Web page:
Zucchini is a wonderful vegetable. For a gardener, it’s rather easy to grow, it can be picked as a baby or matured into a behemoth, and it’s versatile enough to work well in many different cuisines. Remembering a few tips will help you get the most out of zucchini this summer.
Summer squash are mostly water, so when cooking them, the point is to evaporate most of the moisture. Sautéing or baking should be done in high heat, quickly, and uncovered to concentrate the delicate flavors.
A barely-cooked ratatouille (over the highest heat) with feta or pepper jack cheese is delightful as a warm salad. My dad likes to slice medium zucchini lengthwise into quarter-inch planks, season with a touch of salt, and bake in the oven until they dry out, approximately five to ten minutes. Then, top with marinara, mozzarella, and pepperoni, and return to the oven. It’s a gluten-free pizza analog that’s perfect for warm days and won’t wear you down.
The bigger the seeds, the more unpalatable they are, so halve those big squash and scoop those seeds out. Monster zucchini can then be stuffed with jambalaya, another rice dressing, or even a bread-based stuffing, and roasted. Ground pork goes great in this filling, but there’s no shame in keeping it vegetarian. Upon removing from the oven, serve with tomato sauce and grated hard cheese like pecorino or Parmesan. Giants are also ideal for peeling, seeding, and grating into zucchini bread, easily made by modifying your favorite banana bread recipe. Baby zucchini need no more prep than grilling whole and topping with zesty dressing like a lemon-oregano vinaigrette.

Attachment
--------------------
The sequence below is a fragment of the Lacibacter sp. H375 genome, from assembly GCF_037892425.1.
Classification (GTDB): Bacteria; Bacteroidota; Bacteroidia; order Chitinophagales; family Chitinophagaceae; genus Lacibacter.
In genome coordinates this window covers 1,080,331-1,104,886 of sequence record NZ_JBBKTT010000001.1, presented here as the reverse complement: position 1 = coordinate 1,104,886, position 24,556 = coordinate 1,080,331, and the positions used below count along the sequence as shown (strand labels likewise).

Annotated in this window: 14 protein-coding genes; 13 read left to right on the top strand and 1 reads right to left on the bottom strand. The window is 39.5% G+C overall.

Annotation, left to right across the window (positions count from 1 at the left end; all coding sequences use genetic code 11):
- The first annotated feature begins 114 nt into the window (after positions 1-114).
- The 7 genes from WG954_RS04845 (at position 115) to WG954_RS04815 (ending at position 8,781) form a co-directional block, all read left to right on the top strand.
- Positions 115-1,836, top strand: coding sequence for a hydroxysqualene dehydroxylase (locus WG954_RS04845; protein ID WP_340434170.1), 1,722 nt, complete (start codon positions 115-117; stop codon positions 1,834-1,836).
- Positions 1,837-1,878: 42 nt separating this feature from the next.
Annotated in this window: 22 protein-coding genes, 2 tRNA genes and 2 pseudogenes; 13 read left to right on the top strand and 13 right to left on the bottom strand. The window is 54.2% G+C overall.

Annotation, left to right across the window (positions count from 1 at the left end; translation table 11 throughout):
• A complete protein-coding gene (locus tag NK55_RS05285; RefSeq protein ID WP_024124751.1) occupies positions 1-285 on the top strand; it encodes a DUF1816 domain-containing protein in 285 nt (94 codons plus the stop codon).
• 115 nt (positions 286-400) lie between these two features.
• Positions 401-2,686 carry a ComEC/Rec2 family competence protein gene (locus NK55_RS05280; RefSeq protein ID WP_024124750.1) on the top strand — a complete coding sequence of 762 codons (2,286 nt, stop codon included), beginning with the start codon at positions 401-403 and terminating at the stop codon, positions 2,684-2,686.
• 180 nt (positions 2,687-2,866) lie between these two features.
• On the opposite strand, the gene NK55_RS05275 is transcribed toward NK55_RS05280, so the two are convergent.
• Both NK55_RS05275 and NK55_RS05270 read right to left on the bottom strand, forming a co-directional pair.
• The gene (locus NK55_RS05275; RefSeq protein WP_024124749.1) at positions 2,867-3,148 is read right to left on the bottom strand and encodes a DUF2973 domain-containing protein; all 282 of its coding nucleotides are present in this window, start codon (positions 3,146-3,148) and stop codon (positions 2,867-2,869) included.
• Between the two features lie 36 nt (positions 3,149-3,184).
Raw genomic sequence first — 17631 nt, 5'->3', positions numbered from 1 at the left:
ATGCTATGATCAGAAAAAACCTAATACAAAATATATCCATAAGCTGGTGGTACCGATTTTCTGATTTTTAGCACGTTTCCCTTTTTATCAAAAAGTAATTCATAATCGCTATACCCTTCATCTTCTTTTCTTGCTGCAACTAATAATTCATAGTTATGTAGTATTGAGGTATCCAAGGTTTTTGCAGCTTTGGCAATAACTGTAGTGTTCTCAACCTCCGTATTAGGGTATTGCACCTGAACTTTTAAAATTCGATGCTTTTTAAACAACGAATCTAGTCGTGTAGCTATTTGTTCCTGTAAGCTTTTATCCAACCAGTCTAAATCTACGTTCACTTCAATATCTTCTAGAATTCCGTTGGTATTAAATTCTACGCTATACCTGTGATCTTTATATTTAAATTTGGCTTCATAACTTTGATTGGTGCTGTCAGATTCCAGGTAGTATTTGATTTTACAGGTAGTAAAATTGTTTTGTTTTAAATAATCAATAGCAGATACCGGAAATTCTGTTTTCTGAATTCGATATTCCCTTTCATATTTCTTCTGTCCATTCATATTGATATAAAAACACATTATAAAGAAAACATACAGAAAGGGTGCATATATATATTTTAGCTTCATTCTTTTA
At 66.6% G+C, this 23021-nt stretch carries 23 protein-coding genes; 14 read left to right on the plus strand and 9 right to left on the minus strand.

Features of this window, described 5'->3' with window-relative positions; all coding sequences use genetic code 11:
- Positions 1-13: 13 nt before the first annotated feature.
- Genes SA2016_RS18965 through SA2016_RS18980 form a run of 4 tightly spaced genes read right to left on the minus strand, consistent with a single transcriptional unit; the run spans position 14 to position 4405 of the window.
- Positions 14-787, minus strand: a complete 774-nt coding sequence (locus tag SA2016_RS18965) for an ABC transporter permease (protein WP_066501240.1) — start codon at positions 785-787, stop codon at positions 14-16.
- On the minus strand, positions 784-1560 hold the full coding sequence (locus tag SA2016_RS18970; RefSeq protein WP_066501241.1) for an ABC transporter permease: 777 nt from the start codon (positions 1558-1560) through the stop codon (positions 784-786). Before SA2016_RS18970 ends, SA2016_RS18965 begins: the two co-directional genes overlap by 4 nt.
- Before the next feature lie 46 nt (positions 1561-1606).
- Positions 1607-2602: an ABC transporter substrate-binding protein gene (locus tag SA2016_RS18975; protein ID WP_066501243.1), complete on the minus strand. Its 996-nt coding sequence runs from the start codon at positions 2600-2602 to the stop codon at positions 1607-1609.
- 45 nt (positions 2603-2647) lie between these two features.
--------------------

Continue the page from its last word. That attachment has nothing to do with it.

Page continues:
The subtle flavor of zucchini and other summer squashes means that they are amenable to just about any flavor that you want to incorporate, sort of like tofu that you grow in your garden. Not only do they work well in recipes from the south of France or sunny Italy, but if handled properly, they go well with Middle Eastern, Latin, and Asian flavors, and more. They’re perfect paired with tomatoes because “what grows together goes together”; most vegetables that peak in the summer have an affinity for each other. Ultimately, a touch of acid and some natural sweetness do wonders when cooking zucchini. My favorite preparation when I have an abundance is to make pickles from “The Zuni Café Cookbook” by Judy Rodgers.
When I was a kid, everyone had a backyard garden, and zucchini would prosper in that climate. The saying was “don’t leave your car doors unlocked or people will gift you zucchinis.” These delightful summer squash can be so prolific that it’s easy to end up with more than you know what to do with. Just go with it, and see how many different ways you can make zucchini this summer.